Feinstein Releases Fake NSA Reform Bill, Actually Tries To Legalize Illegal NSA Bulk Data Collection
from the don't-buy-the-lies dept
Despite Dianne Feinstein’s supposed “conversion” earlier this week about the NSA being out of control with its spying, and the associated performance of NSA folks claiming that they were screwed, it’s quickly become apparent that this was all pure theater to make people think that real reform might be coming. Feinstein claimed she was shocked about this and called for a full investigation… and yet, just two days later, she held a markup of her planned “reform” bill for the collection of intelligence by the NSA (and held the markup in secret — because nothing says “let’s increase transparency of the NSA” like keeping the debates and votes secret). That bill was moved out of committee today by a vote of 11 to 4, leading Feinstein to release the bill with a bunch of misleading claptrap designed to make people think it’s real reform. It even confused some folks who know this stuff into thinking, after a quick first pass, that it “banned” the bulk data collection. And you might think that’s the case because her description says:
- Prohibits the collection of bulk communication records under Section 215 of the USA PATRIOT Act except under specific procedures and restrictions set forth in the bill;
- Establishes criminal penalties of up to 10 years in prison for intentional unauthorized access to data acquired under the Foreign Intelligence Surveillance Act (FISA) by the United States;
- Prohibits the bulk collection of the content of communications under Section 215 of the USA PATRIOT Act;
Reading that, you might think it actually banned the bulk data collection that’s been reported on, but it does not. That “except under specific procedures and restrictions set forth in the bill” just takes the highly questionable reasoning of the FISA Court in approving the bulk data collection and makes that the “exception.” In other words, it does exactly the opposite of what Feinstein claims. Rather than banning bulk data collection, it legalizes it. That third point on the “content” is just a red herring — the same red herring that Feinstein and others have been waving about wildly for months, pretending people are upset about the collection of actual recordings, rather than the collection of metadata. She’s wrong. People are upset about the collection of metadata, which this legalizes.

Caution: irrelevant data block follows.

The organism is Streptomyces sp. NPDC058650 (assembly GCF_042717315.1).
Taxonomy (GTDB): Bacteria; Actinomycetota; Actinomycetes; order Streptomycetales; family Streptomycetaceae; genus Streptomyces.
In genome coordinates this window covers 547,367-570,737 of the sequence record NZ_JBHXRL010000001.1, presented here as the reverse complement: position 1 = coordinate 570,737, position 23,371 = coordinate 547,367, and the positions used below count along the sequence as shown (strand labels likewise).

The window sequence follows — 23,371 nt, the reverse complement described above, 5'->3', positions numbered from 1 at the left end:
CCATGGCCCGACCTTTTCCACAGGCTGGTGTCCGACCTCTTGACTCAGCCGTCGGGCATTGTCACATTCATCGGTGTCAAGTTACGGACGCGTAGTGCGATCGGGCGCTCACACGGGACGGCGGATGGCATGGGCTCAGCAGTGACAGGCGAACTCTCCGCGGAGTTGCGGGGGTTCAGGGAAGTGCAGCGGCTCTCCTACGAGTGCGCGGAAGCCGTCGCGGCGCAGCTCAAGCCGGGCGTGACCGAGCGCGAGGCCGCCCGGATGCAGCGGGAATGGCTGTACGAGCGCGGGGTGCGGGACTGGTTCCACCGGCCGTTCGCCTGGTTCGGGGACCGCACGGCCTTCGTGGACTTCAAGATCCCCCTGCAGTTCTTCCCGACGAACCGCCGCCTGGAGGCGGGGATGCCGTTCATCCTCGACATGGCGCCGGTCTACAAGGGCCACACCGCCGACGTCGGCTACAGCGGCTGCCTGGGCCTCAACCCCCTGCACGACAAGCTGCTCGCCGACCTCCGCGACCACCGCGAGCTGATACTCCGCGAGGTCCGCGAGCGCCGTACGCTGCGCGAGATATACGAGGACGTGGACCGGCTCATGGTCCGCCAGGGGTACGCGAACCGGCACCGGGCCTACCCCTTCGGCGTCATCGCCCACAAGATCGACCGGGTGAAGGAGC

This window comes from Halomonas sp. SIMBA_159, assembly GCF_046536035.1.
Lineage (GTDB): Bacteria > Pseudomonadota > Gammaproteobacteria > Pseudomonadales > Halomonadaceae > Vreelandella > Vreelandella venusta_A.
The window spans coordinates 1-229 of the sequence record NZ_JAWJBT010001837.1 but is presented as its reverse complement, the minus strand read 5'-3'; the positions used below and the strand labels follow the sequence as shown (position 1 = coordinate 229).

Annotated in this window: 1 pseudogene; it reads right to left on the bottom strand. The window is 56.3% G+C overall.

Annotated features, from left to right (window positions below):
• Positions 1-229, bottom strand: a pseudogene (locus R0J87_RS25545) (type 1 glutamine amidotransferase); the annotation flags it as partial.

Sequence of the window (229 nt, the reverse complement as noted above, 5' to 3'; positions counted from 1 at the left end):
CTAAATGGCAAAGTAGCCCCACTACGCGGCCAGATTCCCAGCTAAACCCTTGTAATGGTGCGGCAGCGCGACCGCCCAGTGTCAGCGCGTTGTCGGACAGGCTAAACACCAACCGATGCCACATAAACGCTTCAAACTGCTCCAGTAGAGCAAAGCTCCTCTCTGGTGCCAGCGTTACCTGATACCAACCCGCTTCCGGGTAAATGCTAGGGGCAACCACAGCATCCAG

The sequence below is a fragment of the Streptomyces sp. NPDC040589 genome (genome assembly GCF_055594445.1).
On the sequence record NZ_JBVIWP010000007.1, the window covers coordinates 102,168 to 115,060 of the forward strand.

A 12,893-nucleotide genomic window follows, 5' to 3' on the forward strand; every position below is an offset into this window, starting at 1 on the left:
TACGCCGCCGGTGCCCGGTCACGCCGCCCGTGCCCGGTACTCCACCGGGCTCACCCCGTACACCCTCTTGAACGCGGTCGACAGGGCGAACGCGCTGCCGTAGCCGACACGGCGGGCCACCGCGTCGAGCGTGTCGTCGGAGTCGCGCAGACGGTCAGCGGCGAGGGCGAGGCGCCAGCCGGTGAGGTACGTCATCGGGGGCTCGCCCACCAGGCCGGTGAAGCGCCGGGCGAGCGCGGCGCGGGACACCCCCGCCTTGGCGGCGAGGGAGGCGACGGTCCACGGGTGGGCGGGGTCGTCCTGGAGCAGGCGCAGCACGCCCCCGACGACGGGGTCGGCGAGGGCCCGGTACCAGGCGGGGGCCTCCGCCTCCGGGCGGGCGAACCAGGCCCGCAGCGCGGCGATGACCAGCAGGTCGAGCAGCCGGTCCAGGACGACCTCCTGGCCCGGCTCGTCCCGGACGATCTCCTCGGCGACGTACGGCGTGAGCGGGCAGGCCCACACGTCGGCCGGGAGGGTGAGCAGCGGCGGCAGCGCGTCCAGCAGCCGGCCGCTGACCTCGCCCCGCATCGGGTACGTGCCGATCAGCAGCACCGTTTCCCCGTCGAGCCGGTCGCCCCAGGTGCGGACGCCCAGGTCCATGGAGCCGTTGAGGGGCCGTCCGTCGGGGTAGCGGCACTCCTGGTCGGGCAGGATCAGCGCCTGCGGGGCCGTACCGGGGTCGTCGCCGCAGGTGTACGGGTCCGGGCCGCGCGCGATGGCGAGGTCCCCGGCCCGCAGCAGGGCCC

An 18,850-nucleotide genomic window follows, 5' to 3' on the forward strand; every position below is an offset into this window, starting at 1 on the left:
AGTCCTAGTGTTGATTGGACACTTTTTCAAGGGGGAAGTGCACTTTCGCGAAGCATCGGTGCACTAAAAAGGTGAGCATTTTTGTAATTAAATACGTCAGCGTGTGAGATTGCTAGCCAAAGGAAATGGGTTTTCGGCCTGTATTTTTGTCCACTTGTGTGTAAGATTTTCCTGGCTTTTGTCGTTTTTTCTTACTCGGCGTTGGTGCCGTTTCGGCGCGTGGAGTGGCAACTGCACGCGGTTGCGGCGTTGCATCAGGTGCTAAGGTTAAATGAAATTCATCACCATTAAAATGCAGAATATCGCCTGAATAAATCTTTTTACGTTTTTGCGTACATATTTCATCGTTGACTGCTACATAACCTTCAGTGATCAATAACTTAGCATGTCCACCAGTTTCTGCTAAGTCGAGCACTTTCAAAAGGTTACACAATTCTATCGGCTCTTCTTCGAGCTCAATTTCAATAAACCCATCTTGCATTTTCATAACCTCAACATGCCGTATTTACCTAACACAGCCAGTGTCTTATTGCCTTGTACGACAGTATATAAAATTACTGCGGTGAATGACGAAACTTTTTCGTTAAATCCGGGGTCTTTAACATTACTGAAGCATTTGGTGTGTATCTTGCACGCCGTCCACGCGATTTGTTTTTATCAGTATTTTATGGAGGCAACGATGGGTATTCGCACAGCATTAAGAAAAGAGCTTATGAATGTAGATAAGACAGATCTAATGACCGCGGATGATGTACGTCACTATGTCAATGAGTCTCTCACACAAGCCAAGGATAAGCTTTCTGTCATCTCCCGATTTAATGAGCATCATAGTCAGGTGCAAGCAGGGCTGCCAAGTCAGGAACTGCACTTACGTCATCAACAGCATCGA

Even more ridiculous, the focus (both in the marketing and the bill itself) on collection of content “under Section 215” is another red herring, since it appears that much of that collection actually happens under other programs anyway. So this doesn’t change a damn thing.
Other supposed “changes” in the bill — including limiting who can perform queries on the data, how many “hops” they can analyze and how long they can retain the data, all match with current practice and don’t change a thing. Even though James Clapper and Keith Alexander more or less seemed to concede at yesterday’s House hearing that they’d be okay with cutting back on the data retention from five to three years, this bill keeps it at five. There are a few other minor changes, but this bill is almost entirely as expected, simply codifying the status quo, even though Feinstein has insisted that it was legal all along. The one minor “concession” which many had expected — having a third party at the FISA Court who could fight for civil liberties — is watered down. Rather than an actual adversarial setup, with this person representing civil liberties, it’s set up as an appointed “amicus cureia” or “friend of the court,” where they basically just advise the court on the issue.
This bill is a farce, and made even more farcical by the misleading way in which Feinstein has presented it, pretending it bans bulk data collection when it actually legalizes it.